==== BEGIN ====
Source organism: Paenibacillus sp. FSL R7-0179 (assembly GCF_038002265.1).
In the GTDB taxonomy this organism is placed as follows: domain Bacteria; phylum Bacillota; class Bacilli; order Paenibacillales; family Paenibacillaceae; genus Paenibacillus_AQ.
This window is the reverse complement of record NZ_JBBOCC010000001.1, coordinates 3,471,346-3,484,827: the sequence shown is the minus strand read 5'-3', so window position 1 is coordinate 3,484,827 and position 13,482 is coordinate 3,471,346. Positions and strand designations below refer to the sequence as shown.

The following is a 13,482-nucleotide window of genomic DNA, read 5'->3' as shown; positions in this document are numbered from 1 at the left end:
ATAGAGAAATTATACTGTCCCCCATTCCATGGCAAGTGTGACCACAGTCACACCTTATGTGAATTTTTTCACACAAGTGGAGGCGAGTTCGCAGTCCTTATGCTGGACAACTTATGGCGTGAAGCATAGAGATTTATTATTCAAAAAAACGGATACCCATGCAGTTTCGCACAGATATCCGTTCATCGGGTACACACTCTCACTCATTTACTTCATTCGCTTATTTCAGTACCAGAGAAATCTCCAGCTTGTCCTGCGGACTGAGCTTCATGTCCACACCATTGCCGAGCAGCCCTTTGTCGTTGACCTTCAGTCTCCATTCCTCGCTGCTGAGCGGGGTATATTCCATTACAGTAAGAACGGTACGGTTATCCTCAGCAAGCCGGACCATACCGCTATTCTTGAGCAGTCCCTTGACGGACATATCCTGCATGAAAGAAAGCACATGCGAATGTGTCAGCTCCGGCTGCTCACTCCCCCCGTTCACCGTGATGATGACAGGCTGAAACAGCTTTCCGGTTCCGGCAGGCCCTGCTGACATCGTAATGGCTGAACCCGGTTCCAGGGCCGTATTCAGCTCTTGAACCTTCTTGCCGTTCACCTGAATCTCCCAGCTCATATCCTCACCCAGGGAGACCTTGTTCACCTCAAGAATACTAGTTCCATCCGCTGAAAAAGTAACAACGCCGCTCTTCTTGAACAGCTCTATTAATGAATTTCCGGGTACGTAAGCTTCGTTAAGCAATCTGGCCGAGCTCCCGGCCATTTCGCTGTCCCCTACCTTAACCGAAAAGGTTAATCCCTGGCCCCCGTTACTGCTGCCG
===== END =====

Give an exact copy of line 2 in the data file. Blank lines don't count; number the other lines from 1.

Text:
In the GTDB taxonomy this organism is placed as follows: domain Bacteria; phylum Bacillota; class Bacilli; order Paenibacillales; family Paenibacillaceae; genus Paenibacillus_AQ.